'Witches and Wicked Bodies' Oct 2, 2014 18:10:07 GMT -5
Post by Joanna on Oct 2, 2014 18:10:07 GMT -5
'Witches and Wicked Bodies' Exhibition
The Witches and Wicked Bodies Exhibition will be on display through January 15, 2015. The exhibition examines the portrayal of witches and witchcraft in art from the Renaissance to the end of the 19th century. It features prints and drawings by artists including Dürer, Goya, Delacroix, Burne-Jones and Dante Gabriel Rossetti, along with classical Greek vessels and Renaissance maiolica.
Efforts to understand and interpret seemingly malevolent deeds – as well as apportion blame for them and elicit confessions through hideous acts of torture – have had a place in society since classical antiquity and Biblical times. Men, women and children have all been accused of sorcery. The magus, or wise practitioner of “natural magic” or occult “sciences,” has traditionally been male, but the majority of those accused and punished for witchcraft, particularly since the Reformation, have been women. They are shown as monstrous hags with devil-worshiping followers. They represent an inversion of a well-ordered society and the natural world.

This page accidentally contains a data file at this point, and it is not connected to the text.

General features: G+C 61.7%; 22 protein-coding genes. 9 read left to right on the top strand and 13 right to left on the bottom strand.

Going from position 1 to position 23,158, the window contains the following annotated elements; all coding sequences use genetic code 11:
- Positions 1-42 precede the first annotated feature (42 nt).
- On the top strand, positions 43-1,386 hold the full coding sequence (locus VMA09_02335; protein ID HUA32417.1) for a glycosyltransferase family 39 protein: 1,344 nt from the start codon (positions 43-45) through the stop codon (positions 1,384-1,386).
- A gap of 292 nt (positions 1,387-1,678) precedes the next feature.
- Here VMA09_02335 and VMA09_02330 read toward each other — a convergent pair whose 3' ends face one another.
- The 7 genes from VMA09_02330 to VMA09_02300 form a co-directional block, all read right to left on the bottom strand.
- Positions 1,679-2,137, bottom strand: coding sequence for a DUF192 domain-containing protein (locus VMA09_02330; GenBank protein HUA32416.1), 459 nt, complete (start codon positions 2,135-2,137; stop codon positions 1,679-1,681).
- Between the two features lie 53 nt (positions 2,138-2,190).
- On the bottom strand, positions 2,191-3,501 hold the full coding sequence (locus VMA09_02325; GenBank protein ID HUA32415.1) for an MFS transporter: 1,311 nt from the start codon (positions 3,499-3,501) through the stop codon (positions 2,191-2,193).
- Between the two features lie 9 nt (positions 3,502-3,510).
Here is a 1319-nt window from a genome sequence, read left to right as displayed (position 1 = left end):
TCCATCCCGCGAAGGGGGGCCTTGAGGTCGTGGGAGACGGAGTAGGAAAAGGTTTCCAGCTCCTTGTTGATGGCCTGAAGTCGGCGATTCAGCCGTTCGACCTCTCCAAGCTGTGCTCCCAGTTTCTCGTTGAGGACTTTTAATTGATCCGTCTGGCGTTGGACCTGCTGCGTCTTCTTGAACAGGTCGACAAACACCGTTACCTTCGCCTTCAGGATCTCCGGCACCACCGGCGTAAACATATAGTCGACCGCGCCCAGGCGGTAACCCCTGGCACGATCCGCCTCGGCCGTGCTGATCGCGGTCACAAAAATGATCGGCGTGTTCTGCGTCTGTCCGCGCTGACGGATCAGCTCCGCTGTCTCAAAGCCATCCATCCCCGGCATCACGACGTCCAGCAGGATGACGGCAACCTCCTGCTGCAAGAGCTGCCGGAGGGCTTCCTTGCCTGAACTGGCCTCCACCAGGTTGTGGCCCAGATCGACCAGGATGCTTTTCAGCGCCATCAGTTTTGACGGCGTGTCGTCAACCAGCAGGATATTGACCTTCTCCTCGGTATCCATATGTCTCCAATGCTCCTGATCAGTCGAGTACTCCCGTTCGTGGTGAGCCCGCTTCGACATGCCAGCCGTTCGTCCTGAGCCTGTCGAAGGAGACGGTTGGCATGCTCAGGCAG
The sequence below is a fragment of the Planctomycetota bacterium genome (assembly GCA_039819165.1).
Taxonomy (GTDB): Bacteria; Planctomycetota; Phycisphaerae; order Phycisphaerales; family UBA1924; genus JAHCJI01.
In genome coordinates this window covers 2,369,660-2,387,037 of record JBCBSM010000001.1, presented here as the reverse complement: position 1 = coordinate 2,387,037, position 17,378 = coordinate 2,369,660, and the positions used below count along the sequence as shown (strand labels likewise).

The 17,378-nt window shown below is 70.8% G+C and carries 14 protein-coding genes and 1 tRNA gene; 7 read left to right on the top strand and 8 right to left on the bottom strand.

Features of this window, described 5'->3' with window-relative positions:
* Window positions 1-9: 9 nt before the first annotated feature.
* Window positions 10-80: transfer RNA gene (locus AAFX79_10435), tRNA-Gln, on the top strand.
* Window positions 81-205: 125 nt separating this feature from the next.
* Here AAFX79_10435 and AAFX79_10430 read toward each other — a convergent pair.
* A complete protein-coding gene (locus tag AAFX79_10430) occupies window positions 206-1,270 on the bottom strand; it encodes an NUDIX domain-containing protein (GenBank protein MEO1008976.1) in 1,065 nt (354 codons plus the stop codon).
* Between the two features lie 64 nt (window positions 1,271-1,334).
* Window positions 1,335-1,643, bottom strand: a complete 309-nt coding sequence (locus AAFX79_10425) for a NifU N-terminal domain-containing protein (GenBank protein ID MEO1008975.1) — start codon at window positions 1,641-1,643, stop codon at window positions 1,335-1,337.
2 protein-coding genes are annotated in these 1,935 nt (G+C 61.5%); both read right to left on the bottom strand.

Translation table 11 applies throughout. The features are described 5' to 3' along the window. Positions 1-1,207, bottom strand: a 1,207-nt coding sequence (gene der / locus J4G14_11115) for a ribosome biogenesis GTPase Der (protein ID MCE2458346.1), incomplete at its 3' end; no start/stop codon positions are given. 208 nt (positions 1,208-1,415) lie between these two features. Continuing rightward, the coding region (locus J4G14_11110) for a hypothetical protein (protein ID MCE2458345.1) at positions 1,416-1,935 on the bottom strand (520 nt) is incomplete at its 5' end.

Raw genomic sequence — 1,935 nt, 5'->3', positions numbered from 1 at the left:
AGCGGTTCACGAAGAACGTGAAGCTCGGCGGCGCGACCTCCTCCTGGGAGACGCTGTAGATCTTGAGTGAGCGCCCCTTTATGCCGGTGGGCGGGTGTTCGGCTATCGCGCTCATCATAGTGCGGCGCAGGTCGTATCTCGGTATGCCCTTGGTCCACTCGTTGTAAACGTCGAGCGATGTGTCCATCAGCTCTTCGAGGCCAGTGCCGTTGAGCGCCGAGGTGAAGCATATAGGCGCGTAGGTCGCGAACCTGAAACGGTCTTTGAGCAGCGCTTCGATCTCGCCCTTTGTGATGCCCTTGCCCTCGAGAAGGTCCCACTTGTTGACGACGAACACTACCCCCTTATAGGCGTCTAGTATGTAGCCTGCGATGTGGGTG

The focus of the exhibition is on prints and drawings from the British Museum’s collection, alongside a few loans from the Victoria and Albert Museum, the Ashmolean, Tate Britain and the British Library. Witches fly on broomsticks or backwards on dragons or beasts, as in Albrecht Dürer’s Witch Riding Backwards on a Goat of 1501, or Hans Baldung’s Witches’ Sabbath from 1510. They are often depicted within cave-like kitchens surrounded by demons, performing evil spells, or raising the dead within magic circles, as in the powerful work of Salvator Rosa, Jacques de Gheyn and Jan van der Velde.
Francisco de Goya turned the subject of witches into an art form all its own, whereby grotesque women conducting hideous activities on animals and children were represented in strikingly beautiful aquatint etchings. Goya used them as a way of satirizing divisive social, political and religious issues of his day. Witches were also shown as bewitching seductresses intent on ensnaring their male victims, seen in the wonderful etching by Giovanni Battista Castiglione of Circe, who turned Odysseus’ companions into beasts.
During the Romantic period, Henry Fuseli’s Weird Sisters (above) from Macbeth influenced generations of theater-goers, and illustrations of Goethe’s Faust were popularized by Eugène Delacroix. By the end of the 19th century, hideous old hags with distended breasts and snakes for hair were mostly replaced by sexualized and mysteriously exotic sirens of feminine evil, seen in the exhibition in the work of Edward Burne-Jones, Dante Gabriel Rossetti and Odilon Redon.
Source: The British Museum.